Unnamed (near east shore of upper Nichols Bay)

Prospect, Probably inactive

Commodities and mineralogy

Main commodities Cu; Zn
Other commodities Ag; As; Ba; Pb
Ore minerals arsenopyrite; chalcopyrite; pyrite; sphalerite

Geographic location

Quadrangle map, 1:250,000-scale DE
Quadrangle map, 1:63,360-scale C-1
Latitude 54.7344
Longitude -132.1381
Nearby scientific data Find additional scientific data near this location
Location and accuracy This prospect is near the shoreline on the east side of upper Nichols Bay in the NE1/4 NE1/4 section 29, T. 82 S., R. 88 E. There is an old shaft, which may be one of the prospects described by Chapin (1918) on the east side of Nichols Bay. Maas and others (1991) called it the Nichols Bay shaft. The coordinates are at the old shaft, but Gehrels (1992) identified several massive sulfide layers along about a mile of shoreline near the shaft.

Geologic setting

Geologic description

Gehrels and others (1983) and Maas and others (1991) report an old shaft at this location. Gehrels and others describe several massive-sulfide layers in silicic volcanic rocks that are part of a sequence of interbedded graywacke, slate, and silicic volcanic rocks of the Silurian or Ordovician Descon Formation (Gehrels, 1992). The massive sulfide layers are generally parallel to the bedding. The most prominent massive sulfide layer is 3 meters thick and contains pyrite and sphalerite; it is exposed near the old shaft. Samples contained up to 30 parts per million (ppm) silver, 3,000 ppm arsenic, 1,500 ppm barium, 500 ppm copper, 1,000 ppm lead, and 2.3 percent zinc. Maas and others (1991) also sampled the massive-sulfide layers near the old shaft. Their samples across a 60-foot-wide band of silicified volcanic rocks with disseminated sulfides contained up to 66 parts per billion gold, 491 ppm lead, and 4,907 ppm zinc. Samples from pyrite-rich massive-sulfide layers contained up to 513 ppm lead and 1.8 percent zinc. They also collected seven samples along the east shore of Nichols Bay between this site and the head of the bay. Their best values were 42 parts per billion gold, 0.9 ppm silver, 82 ppm copper, 43 ppm lead, and 154 ppm zinc.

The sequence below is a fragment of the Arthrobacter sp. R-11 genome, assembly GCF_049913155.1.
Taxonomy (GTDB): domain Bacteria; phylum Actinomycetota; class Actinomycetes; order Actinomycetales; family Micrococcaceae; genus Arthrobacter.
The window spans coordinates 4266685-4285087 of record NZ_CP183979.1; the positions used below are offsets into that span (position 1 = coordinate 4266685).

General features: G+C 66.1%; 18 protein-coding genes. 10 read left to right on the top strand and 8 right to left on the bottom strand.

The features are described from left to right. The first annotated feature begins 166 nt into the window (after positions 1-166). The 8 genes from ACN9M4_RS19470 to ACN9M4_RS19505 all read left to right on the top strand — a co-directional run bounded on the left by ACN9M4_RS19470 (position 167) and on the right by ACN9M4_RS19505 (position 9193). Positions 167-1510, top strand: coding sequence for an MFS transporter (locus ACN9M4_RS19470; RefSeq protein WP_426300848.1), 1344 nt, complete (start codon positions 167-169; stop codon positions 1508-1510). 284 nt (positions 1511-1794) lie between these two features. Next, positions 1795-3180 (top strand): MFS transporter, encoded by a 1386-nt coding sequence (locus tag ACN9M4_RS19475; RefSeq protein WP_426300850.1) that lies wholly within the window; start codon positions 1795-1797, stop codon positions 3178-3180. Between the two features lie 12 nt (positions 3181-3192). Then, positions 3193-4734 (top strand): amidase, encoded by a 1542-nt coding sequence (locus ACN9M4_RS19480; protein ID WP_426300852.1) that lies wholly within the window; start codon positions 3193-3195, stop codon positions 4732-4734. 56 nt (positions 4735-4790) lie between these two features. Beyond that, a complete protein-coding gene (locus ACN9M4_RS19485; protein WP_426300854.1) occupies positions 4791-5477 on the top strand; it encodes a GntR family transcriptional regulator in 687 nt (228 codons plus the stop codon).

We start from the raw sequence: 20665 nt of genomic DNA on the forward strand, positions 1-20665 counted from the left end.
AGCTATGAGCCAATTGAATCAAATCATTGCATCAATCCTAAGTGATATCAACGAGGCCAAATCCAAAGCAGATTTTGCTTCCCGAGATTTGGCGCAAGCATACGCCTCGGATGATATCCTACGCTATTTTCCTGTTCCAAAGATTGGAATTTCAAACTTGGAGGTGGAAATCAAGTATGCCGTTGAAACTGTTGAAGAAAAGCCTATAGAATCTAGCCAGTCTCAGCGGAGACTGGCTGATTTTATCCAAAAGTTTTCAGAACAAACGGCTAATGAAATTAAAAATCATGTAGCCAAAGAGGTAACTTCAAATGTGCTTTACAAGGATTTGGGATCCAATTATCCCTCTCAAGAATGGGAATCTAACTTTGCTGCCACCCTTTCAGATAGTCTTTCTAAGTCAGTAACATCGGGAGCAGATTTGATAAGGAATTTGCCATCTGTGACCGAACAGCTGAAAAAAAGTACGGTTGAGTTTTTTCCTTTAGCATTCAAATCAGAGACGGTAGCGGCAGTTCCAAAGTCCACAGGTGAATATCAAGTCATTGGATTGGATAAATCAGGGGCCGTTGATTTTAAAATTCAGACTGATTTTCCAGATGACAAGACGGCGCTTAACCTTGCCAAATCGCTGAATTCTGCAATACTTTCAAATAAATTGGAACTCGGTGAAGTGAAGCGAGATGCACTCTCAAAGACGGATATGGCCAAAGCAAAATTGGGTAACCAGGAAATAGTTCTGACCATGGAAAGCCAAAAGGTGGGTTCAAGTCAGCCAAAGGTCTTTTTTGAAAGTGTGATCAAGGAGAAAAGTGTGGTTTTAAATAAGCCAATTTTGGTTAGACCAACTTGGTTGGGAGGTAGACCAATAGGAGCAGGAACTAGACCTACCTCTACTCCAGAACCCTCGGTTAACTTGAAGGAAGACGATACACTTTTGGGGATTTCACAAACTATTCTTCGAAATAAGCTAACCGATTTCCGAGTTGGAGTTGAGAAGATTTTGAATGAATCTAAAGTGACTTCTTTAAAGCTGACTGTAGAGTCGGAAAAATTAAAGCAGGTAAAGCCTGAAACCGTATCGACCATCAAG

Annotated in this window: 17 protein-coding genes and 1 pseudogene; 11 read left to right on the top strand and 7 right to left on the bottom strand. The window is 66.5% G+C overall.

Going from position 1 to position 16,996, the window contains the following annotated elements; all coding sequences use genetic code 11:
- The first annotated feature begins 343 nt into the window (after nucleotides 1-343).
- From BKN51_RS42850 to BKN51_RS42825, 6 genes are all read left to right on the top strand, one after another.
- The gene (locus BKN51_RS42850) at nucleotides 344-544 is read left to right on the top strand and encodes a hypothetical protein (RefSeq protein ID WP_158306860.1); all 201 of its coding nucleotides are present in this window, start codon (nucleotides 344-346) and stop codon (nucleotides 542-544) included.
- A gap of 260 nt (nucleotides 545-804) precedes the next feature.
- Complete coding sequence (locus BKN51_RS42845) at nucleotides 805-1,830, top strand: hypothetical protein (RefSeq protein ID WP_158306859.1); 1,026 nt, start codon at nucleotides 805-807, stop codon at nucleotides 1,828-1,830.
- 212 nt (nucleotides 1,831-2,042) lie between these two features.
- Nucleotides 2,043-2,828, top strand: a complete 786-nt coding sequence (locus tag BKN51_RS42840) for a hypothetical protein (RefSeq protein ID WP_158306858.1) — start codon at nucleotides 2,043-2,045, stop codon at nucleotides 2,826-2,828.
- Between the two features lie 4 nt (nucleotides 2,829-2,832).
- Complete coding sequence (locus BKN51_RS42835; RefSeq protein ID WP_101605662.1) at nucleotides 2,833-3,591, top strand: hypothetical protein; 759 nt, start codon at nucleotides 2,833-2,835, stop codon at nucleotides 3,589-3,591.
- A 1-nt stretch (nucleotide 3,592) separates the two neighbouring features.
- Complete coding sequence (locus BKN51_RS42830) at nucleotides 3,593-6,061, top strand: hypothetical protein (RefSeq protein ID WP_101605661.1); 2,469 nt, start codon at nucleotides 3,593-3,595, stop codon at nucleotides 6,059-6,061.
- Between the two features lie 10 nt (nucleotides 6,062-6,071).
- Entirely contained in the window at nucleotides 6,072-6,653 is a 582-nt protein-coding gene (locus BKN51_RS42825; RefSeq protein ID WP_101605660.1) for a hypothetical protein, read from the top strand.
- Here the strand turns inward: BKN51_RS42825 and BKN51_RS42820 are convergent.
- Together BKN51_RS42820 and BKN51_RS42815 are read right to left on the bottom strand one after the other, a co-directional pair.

Geologic map unit (-132.139759837856, 54.7340604247096)
Mineral deposit model Kuroko massive sulfide (Cox and Singer, 1986; model 28a).
Mineral deposit model number 28a
Age of mineralization The massive-sulfide layers are contemporaneous with the deposition of the Silurian or Ordovician Descon Formation.

Production and reserves

Workings or exploration There is an old shaft on the property and this probably was one of the prospects Chapin (1918) described on the east side of Nichols Bay. Gehrels and others (1983) indicated that claims had recently been staked in the area.
Indication of production None

References